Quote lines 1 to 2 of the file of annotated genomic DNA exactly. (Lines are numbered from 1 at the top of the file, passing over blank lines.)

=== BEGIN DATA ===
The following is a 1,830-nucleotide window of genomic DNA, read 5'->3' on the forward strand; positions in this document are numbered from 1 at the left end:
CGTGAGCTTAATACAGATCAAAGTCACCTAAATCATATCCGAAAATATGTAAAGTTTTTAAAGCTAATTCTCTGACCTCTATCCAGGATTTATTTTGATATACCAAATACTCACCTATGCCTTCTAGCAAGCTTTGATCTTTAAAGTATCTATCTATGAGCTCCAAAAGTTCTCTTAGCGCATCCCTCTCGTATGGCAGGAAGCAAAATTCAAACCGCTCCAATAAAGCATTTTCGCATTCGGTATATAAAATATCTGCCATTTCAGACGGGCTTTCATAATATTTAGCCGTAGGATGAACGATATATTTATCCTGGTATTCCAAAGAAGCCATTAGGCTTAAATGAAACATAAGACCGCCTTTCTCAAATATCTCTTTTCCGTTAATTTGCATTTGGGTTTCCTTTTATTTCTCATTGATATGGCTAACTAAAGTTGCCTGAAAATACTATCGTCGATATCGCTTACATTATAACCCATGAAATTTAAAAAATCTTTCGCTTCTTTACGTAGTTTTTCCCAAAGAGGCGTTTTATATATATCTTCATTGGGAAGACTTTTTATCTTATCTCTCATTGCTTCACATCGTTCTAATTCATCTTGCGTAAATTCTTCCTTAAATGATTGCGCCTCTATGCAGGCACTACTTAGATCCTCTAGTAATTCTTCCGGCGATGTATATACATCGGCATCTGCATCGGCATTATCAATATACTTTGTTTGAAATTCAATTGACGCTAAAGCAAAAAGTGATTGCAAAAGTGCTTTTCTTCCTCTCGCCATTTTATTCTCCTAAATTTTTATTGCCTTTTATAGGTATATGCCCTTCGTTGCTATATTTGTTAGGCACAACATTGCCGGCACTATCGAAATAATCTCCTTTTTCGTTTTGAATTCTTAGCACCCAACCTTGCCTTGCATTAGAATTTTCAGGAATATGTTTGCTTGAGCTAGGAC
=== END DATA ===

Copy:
The following is a 1,830-nucleotide window of genomic DNA, read 5'->3' on the forward strand; positions in this document are numbered from 1 at the left end:
CGTGAGCTTAATACAGATCAAAGTCACCTAAATCATATCCGAAAATATGTAAAGTTTTTAAAGCTAATTCTCTGACCTCTATCCAGGATTTATTTTGATATACCAAATACTCACCTATGCCTTCTAGCAAGCTTTGATCTTTAAAGTATCTATCTATGAGCTCCAAAAGTTCTCTTAGCGCATCCCTCTCGTATGGCAGGAAGCAAAATTCAAACCGCTCCAATAAAGCATTTTCGCATTCGGTATATAAAATATCTGCCATTTCAGACGGGCTTTCATAATATTTAGCCGTAGGATGAACGATATATTTATCCTGGTATTCCAAAGAAGCCATTAGGCTTAAATGAAACATAAGACCGCCTTTCTCAAATATCTCTTTTCCGTTAATTTGCATTTGGGTTTCCTTTTATTTCTCATTGATATGGCTAACTAAAGTTGCCTGAAAATACTATCGTCGATATCGCTTACATTATAACCCATGAAATTTAAAAAATCTTTCGCTTCTTTACGTAGTTTTTCCCAAAGAGGCGTTTTATATATATCTTCATTGGGAAGACTTTTTATCTTATCTCTCATTGCTTCACATCGTTCTAATTCATCTTGCGTAAATTCTTCCTTAAATGATTGCGCCTCTATGCAGGCACTACTTAGATCCTCTAGTAATTCTTCCGGCGATGTATATACATCGGCATCTGCATCGGCATTATCAATATACTTTGTTTGAAATTCAATTGACGCTAAAGCAAAAAGTGATTGCAAAAGTGCTTTTCTTCCTCTCGCCATTTTATTCTCCTAAATTTTTATTGCCTTTTATAGGTATATGCCCTTCGTTGCTATATTTGTTAGGCACAACATTGCCGGCACTATCGAAATAATCTCCTTTTTCGTTTTGAATTCTTAGCACCCAACCTTGCCTTGCATTAGAATTTTCAGGAATATGTTTGCTTGAGCTAGGAC